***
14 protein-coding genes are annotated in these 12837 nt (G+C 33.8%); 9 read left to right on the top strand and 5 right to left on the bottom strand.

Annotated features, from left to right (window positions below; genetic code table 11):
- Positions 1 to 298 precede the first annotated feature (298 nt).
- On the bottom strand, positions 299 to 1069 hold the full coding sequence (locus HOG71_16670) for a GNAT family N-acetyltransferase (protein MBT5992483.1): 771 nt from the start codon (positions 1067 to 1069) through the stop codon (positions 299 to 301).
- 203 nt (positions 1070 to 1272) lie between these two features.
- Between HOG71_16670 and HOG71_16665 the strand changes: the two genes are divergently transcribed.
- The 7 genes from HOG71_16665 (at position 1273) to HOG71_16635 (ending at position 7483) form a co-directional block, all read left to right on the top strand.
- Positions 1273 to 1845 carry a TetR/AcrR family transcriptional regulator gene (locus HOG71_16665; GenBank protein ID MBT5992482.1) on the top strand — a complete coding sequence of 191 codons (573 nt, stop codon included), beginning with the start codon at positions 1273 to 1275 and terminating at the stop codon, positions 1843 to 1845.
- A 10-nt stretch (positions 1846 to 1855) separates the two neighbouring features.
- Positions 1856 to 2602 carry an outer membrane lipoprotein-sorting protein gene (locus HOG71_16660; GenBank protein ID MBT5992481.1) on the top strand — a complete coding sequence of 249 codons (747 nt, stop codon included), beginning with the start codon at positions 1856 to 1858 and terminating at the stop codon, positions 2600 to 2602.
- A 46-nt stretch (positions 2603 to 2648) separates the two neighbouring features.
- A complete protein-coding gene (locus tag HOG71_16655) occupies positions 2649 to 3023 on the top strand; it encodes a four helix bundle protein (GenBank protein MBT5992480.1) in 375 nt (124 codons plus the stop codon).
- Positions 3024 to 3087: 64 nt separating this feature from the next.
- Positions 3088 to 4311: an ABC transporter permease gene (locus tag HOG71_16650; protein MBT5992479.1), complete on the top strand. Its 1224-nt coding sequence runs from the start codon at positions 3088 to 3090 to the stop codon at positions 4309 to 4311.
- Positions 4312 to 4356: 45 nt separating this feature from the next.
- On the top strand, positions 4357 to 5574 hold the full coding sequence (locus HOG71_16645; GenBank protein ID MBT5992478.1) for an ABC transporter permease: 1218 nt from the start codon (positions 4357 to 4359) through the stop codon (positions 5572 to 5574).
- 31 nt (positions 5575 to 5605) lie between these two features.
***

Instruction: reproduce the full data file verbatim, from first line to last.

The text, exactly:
14 protein-coding genes are annotated in these 12837 nt (G+C 33.8%); 9 read left to right on the top strand and 5 right to left on the bottom strand.

Annotated features, from left to right (window positions below; genetic code table 11):
- Positions 1 to 298 precede the first annotated feature (298 nt).
- On the bottom strand, positions 299 to 1069 hold the full coding sequence (locus HOG71_16670) for a GNAT family N-acetyltransferase (protein MBT5992483.1): 771 nt from the start codon (positions 1067 to 1069) through the stop codon (positions 299 to 301).
- 203 nt (positions 1070 to 1272) lie between these two features.
- Between HOG71_16670 and HOG71_16665 the strand changes: the two genes are divergently transcribed.
- The 7 genes from HOG71_16665 (at position 1273) to HOG71_16635 (ending at position 7483) form a co-directional block, all read left to right on the top strand.
- Positions 1273 to 1845 carry a TetR/AcrR family transcriptional regulator gene (locus HOG71_16665; GenBank protein ID MBT5992482.1) on the top strand — a complete coding sequence of 191 codons (573 nt, stop codon included), beginning with the start codon at positions 1273 to 1275 and terminating at the stop codon, positions 1843 to 1845.
- A 10-nt stretch (positions 1846 to 1855) separates the two neighbouring features.
- Positions 1856 to 2602 carry an outer membrane lipoprotein-sorting protein gene (locus HOG71_16660; GenBank protein ID MBT5992481.1) on the top strand — a complete coding sequence of 249 codons (747 nt, stop codon included), beginning with the start codon at positions 1856 to 1858 and terminating at the stop codon, positions 2600 to 2602.
- A 46-nt stretch (positions 2603 to 2648) separates the two neighbouring features.
- A complete protein-coding gene (locus tag HOG71_16655) occupies positions 2649 to 3023 on the top strand; it encodes a four helix bundle protein (GenBank protein MBT5992480.1) in 375 nt (124 codons plus the stop codon).
- Positions 3024 to 3087: 64 nt separating this feature from the next.
- Positions 3088 to 4311: an ABC transporter permease gene (locus tag HOG71_16650; protein MBT5992479.1), complete on the top strand. Its 1224-nt coding sequence runs from the start codon at positions 3088 to 3090 to the stop codon at positions 4309 to 4311.
- Positions 4312 to 4356: 45 nt separating this feature from the next.
- On the top strand, positions 4357 to 5574 hold the full coding sequence (locus HOG71_16645; GenBank protein ID MBT5992478.1) for an ABC transporter permease: 1218 nt from the start codon (positions 4357 to 4359) through the stop codon (positions 5572 to 5574).
- 31 nt (positions 5575 to 5605) lie between these two features.